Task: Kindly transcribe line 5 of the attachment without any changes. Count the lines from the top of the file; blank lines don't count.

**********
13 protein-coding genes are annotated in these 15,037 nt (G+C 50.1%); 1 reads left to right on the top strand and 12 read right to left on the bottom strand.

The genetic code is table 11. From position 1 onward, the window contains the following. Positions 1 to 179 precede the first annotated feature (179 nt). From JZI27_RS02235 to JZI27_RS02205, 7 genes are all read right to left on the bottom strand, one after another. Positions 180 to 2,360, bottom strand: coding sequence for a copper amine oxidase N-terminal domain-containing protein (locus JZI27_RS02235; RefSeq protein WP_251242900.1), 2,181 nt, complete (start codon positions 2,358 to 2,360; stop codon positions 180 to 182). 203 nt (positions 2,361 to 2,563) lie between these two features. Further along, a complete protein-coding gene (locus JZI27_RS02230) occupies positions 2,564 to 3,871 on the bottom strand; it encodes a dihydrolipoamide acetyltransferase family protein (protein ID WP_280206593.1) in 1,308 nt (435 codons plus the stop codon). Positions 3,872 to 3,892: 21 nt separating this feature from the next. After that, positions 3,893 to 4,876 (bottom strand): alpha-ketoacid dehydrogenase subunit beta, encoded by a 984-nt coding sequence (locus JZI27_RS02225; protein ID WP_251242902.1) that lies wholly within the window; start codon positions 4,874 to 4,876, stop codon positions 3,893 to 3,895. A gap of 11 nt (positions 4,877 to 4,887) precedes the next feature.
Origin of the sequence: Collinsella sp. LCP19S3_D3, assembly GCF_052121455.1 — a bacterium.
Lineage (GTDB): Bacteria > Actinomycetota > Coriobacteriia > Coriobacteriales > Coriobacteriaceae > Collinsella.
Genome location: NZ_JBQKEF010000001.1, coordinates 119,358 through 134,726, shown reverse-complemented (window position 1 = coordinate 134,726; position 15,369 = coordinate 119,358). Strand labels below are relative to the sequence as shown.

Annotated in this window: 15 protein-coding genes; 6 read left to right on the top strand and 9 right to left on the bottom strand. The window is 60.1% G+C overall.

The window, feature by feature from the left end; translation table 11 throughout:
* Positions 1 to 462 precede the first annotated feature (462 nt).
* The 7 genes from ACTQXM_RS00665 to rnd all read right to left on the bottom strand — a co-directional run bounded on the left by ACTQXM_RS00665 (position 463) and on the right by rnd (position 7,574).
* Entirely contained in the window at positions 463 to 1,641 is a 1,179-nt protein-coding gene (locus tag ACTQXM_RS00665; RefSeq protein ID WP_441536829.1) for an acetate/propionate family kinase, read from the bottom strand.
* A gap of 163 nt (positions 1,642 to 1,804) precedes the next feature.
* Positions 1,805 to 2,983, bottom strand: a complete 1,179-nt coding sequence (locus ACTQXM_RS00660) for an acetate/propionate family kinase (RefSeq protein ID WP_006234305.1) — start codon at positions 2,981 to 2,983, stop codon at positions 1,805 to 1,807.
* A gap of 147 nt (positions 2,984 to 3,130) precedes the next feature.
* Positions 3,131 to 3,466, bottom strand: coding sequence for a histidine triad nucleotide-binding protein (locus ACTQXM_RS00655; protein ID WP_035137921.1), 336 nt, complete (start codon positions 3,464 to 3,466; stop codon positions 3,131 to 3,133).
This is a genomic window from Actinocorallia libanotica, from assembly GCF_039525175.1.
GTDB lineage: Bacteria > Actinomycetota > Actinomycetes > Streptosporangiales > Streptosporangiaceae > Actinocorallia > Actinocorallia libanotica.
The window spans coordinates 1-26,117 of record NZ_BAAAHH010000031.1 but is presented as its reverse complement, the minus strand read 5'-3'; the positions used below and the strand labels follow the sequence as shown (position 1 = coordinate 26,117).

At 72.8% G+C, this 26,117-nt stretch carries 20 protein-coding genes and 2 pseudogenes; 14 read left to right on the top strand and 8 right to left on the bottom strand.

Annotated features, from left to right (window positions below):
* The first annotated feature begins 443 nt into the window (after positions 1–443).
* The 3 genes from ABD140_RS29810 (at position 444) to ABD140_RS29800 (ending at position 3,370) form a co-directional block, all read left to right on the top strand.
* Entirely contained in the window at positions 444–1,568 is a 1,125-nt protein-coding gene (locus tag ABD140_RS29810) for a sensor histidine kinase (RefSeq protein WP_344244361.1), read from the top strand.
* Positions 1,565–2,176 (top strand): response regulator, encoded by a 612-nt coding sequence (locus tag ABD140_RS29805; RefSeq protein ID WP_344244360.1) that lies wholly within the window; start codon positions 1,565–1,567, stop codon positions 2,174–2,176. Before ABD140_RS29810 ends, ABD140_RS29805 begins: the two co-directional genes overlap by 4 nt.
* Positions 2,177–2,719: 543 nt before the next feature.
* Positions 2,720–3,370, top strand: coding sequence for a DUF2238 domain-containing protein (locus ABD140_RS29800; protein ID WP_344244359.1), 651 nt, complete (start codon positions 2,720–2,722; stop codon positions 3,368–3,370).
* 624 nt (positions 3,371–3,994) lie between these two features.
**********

Genome location: NZ_JBQKEF010000001.1, coordinates 119,358 through 134,726, shown reverse-complemented (window position 1 = coordinate 134,726; position 15,369 = coordinate 119,358). Strand labels below are relative to the sequence as shown.